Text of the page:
December 3, 2023

Checklist for Inclusive Tweeting

Author: Lisa Nielsen
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Twitter is an important platform for sharing stories, ideas, and connecting with others. However, many Tweeters are unintentionally leaving out 15% of the world’s population who have disabilities by not composing accessible Tweets.  Fortunately, making accessible Tweets only requires awareness in a few areas.

Camel Case Hashtags

When you use hashtags, make them camel case.  This means the first letter of each word is capital. This then becomes discernible to a screen reader allow the words to be read individually rather than a nonsensical word.

The example below shows an example of using camel case for the #GovTechLive conference.

Avoid URL Shorteners

In the early days of Twitter, we shortened URLs because of the character limitation. Today URLs are no longer judged by characters, so it is not necessary. When you use a URL shortener, the screen reader says every letter. If you use the original URL most screen readers can read the words in the URL.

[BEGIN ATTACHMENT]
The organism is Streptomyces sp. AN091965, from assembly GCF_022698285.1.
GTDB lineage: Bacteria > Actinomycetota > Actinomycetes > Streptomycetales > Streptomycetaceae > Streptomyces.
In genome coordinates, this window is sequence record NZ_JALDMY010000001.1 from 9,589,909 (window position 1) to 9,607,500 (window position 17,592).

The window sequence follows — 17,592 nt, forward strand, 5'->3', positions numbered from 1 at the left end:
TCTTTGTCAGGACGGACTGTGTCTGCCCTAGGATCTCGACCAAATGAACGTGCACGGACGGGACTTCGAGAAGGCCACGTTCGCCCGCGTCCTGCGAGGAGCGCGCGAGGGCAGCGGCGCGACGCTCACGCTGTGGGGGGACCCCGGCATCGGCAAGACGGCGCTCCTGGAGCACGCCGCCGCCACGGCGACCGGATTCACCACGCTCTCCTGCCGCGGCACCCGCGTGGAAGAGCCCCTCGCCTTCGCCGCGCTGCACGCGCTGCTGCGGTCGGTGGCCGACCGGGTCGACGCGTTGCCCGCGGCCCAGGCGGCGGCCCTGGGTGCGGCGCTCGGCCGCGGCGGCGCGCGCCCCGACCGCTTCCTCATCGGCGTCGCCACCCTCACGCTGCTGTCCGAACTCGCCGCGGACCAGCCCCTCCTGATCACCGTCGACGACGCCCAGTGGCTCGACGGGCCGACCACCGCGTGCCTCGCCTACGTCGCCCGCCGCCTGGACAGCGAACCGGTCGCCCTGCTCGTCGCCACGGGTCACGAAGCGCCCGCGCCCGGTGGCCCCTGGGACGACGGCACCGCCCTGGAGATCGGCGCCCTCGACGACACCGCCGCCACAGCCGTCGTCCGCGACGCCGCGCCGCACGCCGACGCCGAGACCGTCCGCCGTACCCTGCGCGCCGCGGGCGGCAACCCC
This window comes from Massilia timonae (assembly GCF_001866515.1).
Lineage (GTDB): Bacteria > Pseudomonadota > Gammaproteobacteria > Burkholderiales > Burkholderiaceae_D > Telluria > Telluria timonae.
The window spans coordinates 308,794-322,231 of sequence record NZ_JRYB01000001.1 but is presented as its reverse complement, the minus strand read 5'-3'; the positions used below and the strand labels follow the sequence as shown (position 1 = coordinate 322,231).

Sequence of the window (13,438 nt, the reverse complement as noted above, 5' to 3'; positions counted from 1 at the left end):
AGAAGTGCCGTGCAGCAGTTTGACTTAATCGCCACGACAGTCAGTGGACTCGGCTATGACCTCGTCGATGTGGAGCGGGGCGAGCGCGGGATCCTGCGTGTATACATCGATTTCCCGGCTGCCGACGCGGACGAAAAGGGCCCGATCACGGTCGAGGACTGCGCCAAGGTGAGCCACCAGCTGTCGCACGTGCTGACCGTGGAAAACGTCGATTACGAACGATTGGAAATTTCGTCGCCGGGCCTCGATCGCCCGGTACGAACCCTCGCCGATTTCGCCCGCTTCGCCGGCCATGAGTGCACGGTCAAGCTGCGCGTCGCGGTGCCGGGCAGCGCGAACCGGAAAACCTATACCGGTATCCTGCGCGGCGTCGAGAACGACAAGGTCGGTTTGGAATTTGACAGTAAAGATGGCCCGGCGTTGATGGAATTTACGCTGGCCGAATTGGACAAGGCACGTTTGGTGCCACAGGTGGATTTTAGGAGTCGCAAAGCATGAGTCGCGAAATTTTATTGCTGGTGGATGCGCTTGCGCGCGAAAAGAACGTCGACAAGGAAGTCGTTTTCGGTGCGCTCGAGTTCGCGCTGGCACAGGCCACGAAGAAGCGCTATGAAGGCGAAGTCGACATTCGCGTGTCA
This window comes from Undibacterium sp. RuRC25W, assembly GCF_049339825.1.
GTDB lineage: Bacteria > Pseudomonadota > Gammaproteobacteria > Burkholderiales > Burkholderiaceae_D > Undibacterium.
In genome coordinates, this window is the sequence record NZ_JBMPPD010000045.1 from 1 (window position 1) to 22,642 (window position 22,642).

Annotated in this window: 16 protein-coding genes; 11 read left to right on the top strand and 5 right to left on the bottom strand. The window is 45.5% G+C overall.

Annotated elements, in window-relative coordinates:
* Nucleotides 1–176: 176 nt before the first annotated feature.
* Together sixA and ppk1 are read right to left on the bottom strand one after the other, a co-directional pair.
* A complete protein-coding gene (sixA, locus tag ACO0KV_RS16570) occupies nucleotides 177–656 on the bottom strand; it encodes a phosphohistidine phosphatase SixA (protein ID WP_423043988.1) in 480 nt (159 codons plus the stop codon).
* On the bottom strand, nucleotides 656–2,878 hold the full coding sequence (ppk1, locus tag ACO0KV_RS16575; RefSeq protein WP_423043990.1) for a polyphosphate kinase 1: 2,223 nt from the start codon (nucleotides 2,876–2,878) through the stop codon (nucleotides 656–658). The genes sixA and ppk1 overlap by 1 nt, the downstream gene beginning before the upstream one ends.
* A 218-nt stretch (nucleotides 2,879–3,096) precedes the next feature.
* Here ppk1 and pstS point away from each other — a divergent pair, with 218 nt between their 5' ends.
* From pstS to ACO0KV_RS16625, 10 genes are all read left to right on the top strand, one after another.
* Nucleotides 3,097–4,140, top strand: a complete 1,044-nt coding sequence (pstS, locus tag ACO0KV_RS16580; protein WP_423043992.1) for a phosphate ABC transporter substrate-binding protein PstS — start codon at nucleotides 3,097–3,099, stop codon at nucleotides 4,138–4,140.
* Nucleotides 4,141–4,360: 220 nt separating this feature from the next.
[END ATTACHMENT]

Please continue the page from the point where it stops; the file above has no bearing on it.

Plain English

Write using plain English. Some ways to do this include avoiding acronyms and writing below a 9th grade reading level. Most word processing programs have readability checkers built in. Online documents such as Google have extensions you can add.

Alt Text

Use alt text (short for alternative text) to tell those viewing your Tweet what is in the image. On Twitter you can set this up by going to “Settings and privacy,” then selecting “Accessibility” and checking “Compose image descriptions.”

Screenshot showing the three steps to set up alt text. 1) Settings and privacy 2) Accessibility 3) Check compose image descriptions

The next time you compose a Tweet with an image, Twitter will ask you to “Add description” to your images. It will look like the screen shot below.

Screenshot of what you see "add description" when you set up alt text in Twitter.

To see if someone has added alt text to their Tweet, you can inspect the image by right clicking. Once there you can check accessibility to see if there is a description. The screenshot below shows what this looks like.
Screenshot of inspecting an image and then checking if there is alt text for that image.

Your Turn

What do you think? Are you already including some of these checklist items into your Tweets? If not are these checklist items something you would consider incorporating into future Tweets?  

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